Wanted – An Annie Hall for the 2000s

In the last few years a new look that combines 1980s and 90s female fashion and preppy 1920s male style has been dancing around the edges of the fashion world while failing to completely make it into the mainstream.

Its central elements are loose, man-style pants, waistcoats, oversized shirts, ‘boyfriend’ jeans, golfing shoes and long-line oversized cardigans. It’s often combined with raunch culture influences – high-heeled boots and cuffed shorts, for example.

Yet the more masculine elements of the look haven’t really taken off in their own right. I have a theory about this – raunch culture, derived from porn, currently dominates mainstream fashion, and has brought us totter-producing heels that recall sadomasochistic props, tight short skirts and strapless dresses. The main market for fashion is younger women. These women are often desperate to conform to current style, and may be reluctant to appear too ‘masculine’.

Cut back to 1977, when the film Annie Hall took Hollywood by storm. Directed by Woody Allen and starring himself and Diane Keaton, it was partly autobiographical, chronicling the one-time real-life relationship between Allen and Keaton. The latter played the irrepressible free spirit Annie Hall.

Keaton used her own wardrobe,
despite the protestations of the film’s wardrobe mistress. Her individualistic fashion style, featuring man-style baggy pants, white shirts, loosely knotted ties, vests and oversized jackets, unleashed a whole new fashion trend. Newly liberated women embraced the anarchic yet elegant androgyny Keaton offered them.

The film was one of Woody Allen’s most popular; it won four Academy Awards, including Best Actress for Diane Keaton and Best Picture.

Keaton taught women that fashion could be fun, inventive and creative; that dressing stylishly was consistent with  an artistic sensibility; and that it wasn't purely about being attractive to men. Most important of all, Keaton's adventurous look symbolised the growing social power of women and their status as equal partners in romantic relationships. Her sartorial style is indissoluble from the aim of the film, which is to depict a modern relationship of equals.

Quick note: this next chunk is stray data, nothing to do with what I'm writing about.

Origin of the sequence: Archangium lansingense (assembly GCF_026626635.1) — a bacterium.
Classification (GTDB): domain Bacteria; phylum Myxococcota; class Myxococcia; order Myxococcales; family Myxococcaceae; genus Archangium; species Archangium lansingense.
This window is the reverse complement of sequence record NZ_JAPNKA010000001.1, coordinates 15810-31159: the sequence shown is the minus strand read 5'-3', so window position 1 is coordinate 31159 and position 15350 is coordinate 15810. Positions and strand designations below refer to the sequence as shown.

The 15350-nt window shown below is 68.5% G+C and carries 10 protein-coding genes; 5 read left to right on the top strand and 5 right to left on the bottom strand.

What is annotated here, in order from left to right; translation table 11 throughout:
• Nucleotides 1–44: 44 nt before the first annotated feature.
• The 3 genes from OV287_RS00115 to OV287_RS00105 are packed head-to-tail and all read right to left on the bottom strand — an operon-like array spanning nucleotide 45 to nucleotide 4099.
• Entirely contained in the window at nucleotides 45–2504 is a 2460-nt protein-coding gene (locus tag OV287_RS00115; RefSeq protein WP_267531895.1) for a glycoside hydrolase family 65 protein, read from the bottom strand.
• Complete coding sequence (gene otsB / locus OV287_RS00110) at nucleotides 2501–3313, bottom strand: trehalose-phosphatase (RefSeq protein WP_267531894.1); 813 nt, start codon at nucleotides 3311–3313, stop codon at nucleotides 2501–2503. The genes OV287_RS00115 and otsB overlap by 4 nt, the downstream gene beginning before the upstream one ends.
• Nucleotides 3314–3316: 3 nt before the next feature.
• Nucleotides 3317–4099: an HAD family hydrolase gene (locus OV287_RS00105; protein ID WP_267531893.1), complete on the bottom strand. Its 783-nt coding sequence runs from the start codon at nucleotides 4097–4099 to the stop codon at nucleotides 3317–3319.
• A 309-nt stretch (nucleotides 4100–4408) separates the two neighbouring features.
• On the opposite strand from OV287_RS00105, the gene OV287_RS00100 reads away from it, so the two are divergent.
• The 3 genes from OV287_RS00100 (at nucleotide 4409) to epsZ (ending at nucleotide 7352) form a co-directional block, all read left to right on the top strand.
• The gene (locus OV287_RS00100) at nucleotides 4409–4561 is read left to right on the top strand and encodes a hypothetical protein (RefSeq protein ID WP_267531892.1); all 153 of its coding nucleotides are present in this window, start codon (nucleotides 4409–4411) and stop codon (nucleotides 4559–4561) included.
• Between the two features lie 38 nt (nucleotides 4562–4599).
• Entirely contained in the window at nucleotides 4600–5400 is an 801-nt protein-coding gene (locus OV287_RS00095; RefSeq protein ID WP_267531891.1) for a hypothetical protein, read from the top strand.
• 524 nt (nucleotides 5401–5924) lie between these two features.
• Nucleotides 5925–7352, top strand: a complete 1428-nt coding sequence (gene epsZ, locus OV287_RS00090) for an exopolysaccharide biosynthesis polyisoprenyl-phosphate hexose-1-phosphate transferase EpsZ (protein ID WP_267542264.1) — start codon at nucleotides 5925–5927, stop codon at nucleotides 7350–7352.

The publicity poster for the film featured below is a case in point. Keaton’s large hat makes her appear taller than Allan, who contemplates her frankly, with his hands in his pockets. She smiles at him in her exaggerated garb, an individual whom he must accept on her own terms rather than subdue or protect, as in more traditional romances.
Keaton’s distinctive style is not simply a copy of masculine dress of the time, but an adaptation, as the flowing skirt, clumpy boots and oversized hat indicate.

It’s impossible to exaggerate how exciting the advent of this style was to a 14-year-old Melbourne girl who loved clothes but had no money. Here are last was truly accessible fashion, available at my local op (thrift) shop.

The cover of one of the 1977 winter issues of Australian Vogue trumpeted the arrival of the Annie Hall look in Australia. It featured a narrow-faced blonde model in a quaint rustic setting, wearing a houndstooth jacket and waistcoat, white shirt, black necktie, and flared tailored pants, her golden hair escaping from under a fishing cap.

But I didn’t have to spend a fortune to adopt the look, or something similar. With my best friend at the time, Sharon, I raided the local stores for long white men’s shirts and narrow ties in dark colours (we wore these long shirts over jeans). I adopted my grandfather’s fishing cap, which looked a little bit like the one in the pic below, but I could also have bought a cheap Stetson hat from any op shop.
The term ‘more dash than cash’ was never more applicable.

Today, high heels, tight miniskirts and fitted dresses will trump the more relaxed ‘masculine’ styles. But, with the return of 1980s and 90s masculine-influenced fashion, at least we have alternatives to choose from. Yet Annie Hall teaches us that we don’t have to adapt to current fashion styles at all – we can create our own.

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